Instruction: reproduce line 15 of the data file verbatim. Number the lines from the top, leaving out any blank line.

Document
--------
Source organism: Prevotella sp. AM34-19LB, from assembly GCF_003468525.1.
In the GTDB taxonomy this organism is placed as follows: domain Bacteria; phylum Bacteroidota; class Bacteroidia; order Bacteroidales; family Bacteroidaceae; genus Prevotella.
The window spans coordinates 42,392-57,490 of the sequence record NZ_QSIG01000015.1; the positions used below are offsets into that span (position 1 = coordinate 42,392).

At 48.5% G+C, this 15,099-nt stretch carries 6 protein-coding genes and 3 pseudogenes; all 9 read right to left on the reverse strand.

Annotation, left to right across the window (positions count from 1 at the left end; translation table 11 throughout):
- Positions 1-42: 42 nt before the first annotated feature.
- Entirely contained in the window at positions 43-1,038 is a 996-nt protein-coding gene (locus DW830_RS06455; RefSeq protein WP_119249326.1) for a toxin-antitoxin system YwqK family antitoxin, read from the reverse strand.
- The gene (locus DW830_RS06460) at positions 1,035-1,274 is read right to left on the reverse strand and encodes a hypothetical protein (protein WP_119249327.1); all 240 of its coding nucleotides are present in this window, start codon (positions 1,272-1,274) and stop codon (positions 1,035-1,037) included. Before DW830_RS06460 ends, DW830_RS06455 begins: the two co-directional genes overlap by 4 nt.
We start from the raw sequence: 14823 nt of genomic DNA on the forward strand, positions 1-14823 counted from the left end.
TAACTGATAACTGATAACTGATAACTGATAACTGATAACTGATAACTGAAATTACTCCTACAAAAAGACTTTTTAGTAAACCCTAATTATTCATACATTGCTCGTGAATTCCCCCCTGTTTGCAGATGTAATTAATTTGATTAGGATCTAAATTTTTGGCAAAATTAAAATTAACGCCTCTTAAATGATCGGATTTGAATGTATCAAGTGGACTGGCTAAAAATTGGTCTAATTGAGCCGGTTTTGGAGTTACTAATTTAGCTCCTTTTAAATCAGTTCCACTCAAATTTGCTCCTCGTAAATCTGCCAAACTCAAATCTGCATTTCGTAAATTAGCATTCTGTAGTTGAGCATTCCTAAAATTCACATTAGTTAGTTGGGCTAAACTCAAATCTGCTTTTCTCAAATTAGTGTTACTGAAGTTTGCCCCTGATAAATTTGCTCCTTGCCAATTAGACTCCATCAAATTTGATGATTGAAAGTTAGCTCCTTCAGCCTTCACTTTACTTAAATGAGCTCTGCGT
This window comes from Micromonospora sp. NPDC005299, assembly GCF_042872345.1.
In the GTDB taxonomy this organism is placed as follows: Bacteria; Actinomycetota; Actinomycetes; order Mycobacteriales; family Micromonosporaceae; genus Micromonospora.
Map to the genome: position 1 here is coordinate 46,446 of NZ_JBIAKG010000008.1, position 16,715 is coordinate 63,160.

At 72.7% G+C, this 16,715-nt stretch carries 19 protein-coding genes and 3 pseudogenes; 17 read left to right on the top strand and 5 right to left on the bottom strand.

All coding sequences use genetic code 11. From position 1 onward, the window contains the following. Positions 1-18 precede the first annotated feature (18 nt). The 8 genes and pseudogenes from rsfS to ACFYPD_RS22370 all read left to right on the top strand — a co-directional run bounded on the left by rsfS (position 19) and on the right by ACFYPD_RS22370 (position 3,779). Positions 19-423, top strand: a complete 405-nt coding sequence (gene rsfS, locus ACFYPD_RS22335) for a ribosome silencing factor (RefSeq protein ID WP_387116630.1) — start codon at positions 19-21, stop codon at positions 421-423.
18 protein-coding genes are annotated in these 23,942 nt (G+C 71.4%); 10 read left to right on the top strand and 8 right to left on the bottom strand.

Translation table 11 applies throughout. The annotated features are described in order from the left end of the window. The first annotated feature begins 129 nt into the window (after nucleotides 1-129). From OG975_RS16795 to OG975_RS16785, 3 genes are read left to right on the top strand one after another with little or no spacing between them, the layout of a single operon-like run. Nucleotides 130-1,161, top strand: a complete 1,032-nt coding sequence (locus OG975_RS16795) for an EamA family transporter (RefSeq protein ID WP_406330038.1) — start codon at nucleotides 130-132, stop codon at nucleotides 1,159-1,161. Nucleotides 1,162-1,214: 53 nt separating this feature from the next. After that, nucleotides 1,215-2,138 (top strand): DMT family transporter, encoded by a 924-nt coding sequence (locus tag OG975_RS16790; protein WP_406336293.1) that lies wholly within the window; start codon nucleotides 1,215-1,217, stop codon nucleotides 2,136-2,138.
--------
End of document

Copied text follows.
All coding sequences use genetic code 11. From position 1 onward, the window contains the following. Positions 1-18 precede the first annotated feature (18 nt). The 8 genes and pseudogenes from rsfS to ACFYPD_RS22370 all read left to right on the top strand — a co-directional run bounded on the left by rsfS (position 19) and on the right by ACFYPD_RS22370 (position 3,779). Positions 19-423, top strand: a complete 405-nt coding sequence (gene rsfS, locus ACFYPD_RS22335) for a ribosome silencing factor (RefSeq protein ID WP_387116630.1) — start codon at positions 19-21, stop codon at positions 421-423.